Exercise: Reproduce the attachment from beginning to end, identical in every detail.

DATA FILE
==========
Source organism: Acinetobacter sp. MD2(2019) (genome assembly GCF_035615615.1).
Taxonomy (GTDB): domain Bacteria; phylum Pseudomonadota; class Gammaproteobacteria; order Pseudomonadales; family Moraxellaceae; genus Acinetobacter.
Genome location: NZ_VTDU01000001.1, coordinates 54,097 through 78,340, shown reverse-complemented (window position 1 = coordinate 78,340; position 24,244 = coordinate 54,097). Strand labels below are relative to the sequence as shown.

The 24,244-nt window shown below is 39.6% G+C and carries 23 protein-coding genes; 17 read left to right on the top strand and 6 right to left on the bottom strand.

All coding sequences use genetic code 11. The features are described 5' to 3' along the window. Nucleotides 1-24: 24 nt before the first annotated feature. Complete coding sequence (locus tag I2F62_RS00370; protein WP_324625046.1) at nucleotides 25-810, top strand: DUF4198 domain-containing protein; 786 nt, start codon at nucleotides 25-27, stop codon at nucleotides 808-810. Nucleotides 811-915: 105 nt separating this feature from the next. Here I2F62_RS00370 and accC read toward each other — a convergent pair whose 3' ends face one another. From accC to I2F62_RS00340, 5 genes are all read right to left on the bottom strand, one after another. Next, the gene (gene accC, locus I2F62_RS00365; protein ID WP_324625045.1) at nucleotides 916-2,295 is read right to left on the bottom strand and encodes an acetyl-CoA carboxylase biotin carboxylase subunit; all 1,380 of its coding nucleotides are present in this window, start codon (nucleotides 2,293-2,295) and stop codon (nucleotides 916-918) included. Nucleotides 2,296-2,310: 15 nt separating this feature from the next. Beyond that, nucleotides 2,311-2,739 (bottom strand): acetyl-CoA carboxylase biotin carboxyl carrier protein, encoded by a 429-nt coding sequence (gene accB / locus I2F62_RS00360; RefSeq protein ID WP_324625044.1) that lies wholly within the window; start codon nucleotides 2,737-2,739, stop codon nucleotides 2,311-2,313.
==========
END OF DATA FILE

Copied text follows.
Source organism: Acinetobacter sp. MD2(2019) (genome assembly GCF_035615615.1).
Taxonomy (GTDB): domain Bacteria; phylum Pseudomonadota; class Gammaproteobacteria; order Pseudomonadales; family Moraxellaceae; genus Acinetobacter.
Genome location: NZ_VTDU01000001.1, coordinates 54,097 through 78,340, shown reverse-complemented (window position 1 = coordinate 78,340; position 24,244 = coordinate 54,097). Strand labels below are relative to the sequence as shown.

The 24,244-nt window shown below is 39.6% G+C and carries 23 protein-coding genes; 17 read left to right on the top strand and 6 right to left on the bottom strand.

All coding sequences use genetic code 11. The features are described 5' to 3' along the window. Nucleotides 1-24: 24 nt before the first annotated feature. Complete coding sequence (locus tag I2F62_RS00370; protein WP_324625046.1) at nucleotides 25-810, top strand: DUF4198 domain-containing protein; 786 nt, start codon at nucleotides 25-27, stop codon at nucleotides 808-810. Nucleotides 811-915: 105 nt separating this feature from the next. Here I2F62_RS00370 and accC read toward each other — a convergent pair whose 3' ends face one another. From accC to I2F62_RS00340, 5 genes are all read right to left on the bottom strand, one after another. Next, the gene (gene accC, locus I2F62_RS00365; protein ID WP_324625045.1) at nucleotides 916-2,295 is read right to left on the bottom strand and encodes an acetyl-CoA carboxylase biotin carboxylase subunit; all 1,380 of its coding nucleotides are present in this window, start codon (nucleotides 2,293-2,295) and stop codon (nucleotides 916-918) included. Nucleotides 2,296-2,310: 15 nt separating this feature from the next. Beyond that, nucleotides 2,311-2,739 (bottom strand): acetyl-CoA carboxylase biotin carboxyl carrier protein, encoded by a 429-nt coding sequence (gene accB / locus I2F62_RS00360; RefSeq protein ID WP_324625044.1) that lies wholly within the window; start codon nucleotides 2,737-2,739, stop codon nucleotides 2,311-2,313.